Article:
Property division can be among the most pressing concerns for divorcing spouses. When it comes to the distribution of high-value and sentimental assets like a family home, it may help you to first understand the basics of marital property laws in Georgia.

What constitutes marital property? Well, in marriage, earnings, acquisitions and purchases made with marital and co-mingled funds—such as those in a bank account—automatically become marital property. Marital property can range significantly by asset type. Such assets include:

  • Retirement benefits
  • Stocks and bonds
  • Vehicles
  • Real estate property like housing

However, properties and assets classified as seperate include those inherited by a spouse prior to the marriage, purchases made through separate funds and assets that fall under specific pre- or postnuptial agreement terms.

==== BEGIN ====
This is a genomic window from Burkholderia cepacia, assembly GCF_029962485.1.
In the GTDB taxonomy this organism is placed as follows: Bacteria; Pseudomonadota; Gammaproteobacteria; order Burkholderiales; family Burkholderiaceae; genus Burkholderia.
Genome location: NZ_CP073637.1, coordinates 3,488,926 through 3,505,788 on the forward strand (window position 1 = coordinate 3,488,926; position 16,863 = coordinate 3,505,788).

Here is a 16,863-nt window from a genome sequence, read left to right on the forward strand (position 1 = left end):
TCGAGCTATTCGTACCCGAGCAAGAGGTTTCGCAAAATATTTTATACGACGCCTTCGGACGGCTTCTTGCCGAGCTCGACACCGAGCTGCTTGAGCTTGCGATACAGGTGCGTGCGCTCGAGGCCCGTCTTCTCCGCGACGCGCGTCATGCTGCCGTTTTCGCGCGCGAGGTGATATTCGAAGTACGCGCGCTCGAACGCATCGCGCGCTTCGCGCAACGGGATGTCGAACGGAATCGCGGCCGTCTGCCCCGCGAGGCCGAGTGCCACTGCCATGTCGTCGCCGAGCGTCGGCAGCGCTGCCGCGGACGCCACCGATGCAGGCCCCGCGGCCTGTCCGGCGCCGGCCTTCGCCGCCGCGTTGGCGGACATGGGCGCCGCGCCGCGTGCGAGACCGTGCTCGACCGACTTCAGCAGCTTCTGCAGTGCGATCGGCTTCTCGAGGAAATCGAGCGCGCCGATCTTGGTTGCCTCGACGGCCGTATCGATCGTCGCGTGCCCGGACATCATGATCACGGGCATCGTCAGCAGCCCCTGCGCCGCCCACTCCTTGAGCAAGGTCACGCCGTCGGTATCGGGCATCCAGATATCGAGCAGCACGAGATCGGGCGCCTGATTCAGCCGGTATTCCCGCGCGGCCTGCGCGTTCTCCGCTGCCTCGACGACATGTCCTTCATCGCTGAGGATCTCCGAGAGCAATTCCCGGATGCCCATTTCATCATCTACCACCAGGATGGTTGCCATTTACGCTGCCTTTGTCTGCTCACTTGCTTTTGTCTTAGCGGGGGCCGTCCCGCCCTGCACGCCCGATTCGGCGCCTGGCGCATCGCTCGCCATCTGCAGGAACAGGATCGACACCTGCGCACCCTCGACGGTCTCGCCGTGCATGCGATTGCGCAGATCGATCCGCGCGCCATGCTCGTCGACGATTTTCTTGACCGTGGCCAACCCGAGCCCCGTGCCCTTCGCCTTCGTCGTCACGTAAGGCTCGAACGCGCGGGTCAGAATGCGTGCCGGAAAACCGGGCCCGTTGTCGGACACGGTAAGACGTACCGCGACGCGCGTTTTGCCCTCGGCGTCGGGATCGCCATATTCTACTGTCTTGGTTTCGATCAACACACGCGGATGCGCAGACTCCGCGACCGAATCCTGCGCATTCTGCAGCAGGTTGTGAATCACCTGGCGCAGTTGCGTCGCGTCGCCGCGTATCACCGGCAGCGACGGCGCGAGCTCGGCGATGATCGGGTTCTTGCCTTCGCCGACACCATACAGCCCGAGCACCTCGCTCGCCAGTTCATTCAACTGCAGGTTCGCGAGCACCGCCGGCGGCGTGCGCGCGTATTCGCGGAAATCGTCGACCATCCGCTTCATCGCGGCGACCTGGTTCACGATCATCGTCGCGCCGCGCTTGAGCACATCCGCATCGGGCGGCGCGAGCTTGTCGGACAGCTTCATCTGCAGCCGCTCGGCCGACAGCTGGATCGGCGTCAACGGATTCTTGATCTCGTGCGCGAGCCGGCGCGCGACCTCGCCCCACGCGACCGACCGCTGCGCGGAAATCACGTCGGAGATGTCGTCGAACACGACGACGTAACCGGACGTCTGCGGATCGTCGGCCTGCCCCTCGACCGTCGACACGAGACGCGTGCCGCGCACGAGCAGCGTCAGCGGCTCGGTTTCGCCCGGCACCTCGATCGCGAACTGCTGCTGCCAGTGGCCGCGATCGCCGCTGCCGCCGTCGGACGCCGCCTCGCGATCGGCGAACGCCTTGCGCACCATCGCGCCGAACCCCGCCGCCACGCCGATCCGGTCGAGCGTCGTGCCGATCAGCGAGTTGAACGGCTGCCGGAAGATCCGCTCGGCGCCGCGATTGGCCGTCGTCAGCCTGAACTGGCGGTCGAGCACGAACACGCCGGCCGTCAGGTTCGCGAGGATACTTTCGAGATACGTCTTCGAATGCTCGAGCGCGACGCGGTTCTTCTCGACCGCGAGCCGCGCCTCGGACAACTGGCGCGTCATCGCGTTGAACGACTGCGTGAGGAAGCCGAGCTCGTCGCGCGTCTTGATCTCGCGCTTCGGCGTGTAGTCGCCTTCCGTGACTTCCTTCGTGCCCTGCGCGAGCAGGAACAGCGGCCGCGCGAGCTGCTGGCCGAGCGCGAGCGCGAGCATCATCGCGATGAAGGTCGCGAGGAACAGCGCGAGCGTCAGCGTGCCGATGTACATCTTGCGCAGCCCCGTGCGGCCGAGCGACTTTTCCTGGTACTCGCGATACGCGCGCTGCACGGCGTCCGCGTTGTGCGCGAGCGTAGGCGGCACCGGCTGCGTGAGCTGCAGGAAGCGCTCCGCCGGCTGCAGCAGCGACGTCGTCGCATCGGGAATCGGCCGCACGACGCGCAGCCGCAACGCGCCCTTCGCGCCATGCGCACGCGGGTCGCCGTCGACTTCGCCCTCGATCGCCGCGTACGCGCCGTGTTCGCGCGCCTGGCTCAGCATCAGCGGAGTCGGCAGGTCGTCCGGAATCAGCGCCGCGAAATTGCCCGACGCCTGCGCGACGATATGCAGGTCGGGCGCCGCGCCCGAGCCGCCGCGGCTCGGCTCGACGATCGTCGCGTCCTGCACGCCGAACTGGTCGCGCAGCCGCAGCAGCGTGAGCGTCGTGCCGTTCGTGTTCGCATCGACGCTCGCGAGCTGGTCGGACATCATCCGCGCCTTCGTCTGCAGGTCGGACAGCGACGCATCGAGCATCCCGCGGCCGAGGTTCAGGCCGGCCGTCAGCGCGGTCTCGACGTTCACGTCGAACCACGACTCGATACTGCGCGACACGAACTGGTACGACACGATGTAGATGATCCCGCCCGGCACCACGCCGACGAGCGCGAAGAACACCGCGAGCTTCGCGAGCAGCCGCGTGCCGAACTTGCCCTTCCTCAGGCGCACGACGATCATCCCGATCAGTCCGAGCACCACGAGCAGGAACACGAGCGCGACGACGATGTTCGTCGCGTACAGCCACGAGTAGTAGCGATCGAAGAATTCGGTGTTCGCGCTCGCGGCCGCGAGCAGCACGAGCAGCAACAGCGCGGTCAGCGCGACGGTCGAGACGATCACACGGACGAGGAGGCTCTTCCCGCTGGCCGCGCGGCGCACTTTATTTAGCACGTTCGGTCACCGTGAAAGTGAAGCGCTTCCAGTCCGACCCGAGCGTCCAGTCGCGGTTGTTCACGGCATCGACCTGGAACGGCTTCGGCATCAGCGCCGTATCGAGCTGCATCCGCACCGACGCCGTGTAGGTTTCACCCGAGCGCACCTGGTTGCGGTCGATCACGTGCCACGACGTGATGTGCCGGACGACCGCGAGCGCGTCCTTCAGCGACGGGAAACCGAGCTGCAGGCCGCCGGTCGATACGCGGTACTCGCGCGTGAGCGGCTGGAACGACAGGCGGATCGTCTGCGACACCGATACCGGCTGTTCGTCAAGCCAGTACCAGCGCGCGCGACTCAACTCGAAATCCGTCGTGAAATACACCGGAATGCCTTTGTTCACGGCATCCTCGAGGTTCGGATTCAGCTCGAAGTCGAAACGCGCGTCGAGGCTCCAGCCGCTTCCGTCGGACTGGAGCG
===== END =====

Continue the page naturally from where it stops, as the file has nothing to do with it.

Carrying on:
So, what about the house?

Provided the family home is marital property, Georgia family court will approach its distribution on an equitable basis. Equitable distribution in a divorce case means that judges perceive what is fair and then divide assets accordingly.

Upon making their decision, judges may factor in spouses’ financial statuses, misconduct issues, future needs and even behavior during the divorce process. Was someone at fault for the divorce? This also may have an influence.

That said, perhaps one of the more influential factors is the best interest of children involved. Among the most vital aspects of child issues in a divorce is maintaining a sense of stability for the child. Would they have to move schools if they left the family home? Would they lose friends? If you and your spouse have kids, whoever has primary custody may end up with the family home.